Committee recommends superintendent keep book in school

Based on a recommendation from Supt. Don Schrader’s Instructional

Materials Review Committee, he has decided to allow the book “The

Absolutely True Diary of a Part-Time Indian” to remain in use in

the School District.

Following a closed session, the committee reported that it voted

to keep the book, with consideration of grade level appropriateness

and informed consent of the parents.

Under the policy, the committee could take no action, remove all

or part of the instructional materials from the school environment or

limit the educational use of the challenged materials.

The committee voted to limit the educational use of the challenged

material, Schrader said.

The decision served as a recommendation to the superintendent.

Because it was a committee reporting to the superintendent the

details of the vote could be kept confidential, Schrader said.

“I will follow the recommendation and require informed consent

and use the expertise of our educators to define ‘grade-level

appropriate,’” Schrader said.

The School Board will consider the book during its next regular

meeting, scheduled for 6:30 p.m. on March 10.

“One of the complainants has requested the matter be brought to

the next regularly scheduled board meeting,” Schrader said. “That

would be in March.”

The Materials Review Committee, which also has been called the

reconsideration committee, met on Feb. 12 to consider five requests

for reconsideration of instructional materials, “Diary of a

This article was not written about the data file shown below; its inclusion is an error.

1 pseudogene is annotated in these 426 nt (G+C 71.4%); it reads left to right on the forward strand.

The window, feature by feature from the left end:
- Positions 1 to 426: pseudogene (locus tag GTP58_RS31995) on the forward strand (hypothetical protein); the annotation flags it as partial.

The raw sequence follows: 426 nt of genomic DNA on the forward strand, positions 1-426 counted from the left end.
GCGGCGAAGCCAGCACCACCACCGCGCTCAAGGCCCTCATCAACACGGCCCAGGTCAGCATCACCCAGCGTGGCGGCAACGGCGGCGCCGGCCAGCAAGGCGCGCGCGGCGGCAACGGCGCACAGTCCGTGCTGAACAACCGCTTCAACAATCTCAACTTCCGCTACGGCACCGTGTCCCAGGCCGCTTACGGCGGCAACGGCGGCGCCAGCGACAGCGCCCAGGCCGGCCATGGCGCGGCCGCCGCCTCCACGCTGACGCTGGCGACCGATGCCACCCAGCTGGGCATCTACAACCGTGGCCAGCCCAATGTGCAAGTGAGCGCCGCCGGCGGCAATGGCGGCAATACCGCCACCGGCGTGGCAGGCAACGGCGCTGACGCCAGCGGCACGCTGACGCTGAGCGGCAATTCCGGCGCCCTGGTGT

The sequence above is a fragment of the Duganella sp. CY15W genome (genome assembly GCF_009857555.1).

Part-Time Indian,” used in the eighth-grade language arts classes.

“According to the policy when there is an objection to

materials, ‘any resident of the district may raise objection to the

materials used in class,’” Schrader said. “In this case, an

objection to supplementary materials was filed.

As a result of the process, the committee members were given

copies of the materials and other correspondence and listened to

testimony from community members, parents, students and educators.

Complainants, parents and community members who objected to the

use of the book were primarily concerned about the language and

vulgarity in the novel. They also were concerned about the potential

ostracism and separate treatment for students whose parents did not

sign a permission slip. Those students are reading alternate

materials and leaving the classroom during discussions about the

“Diary of a Part-Time Indian.”

Teachers, students and supporters said the book has strong

educational value, with wide-ranging discussions of the books themes,

and that it makes eighth-grade students want to read like no other

piece of literature.

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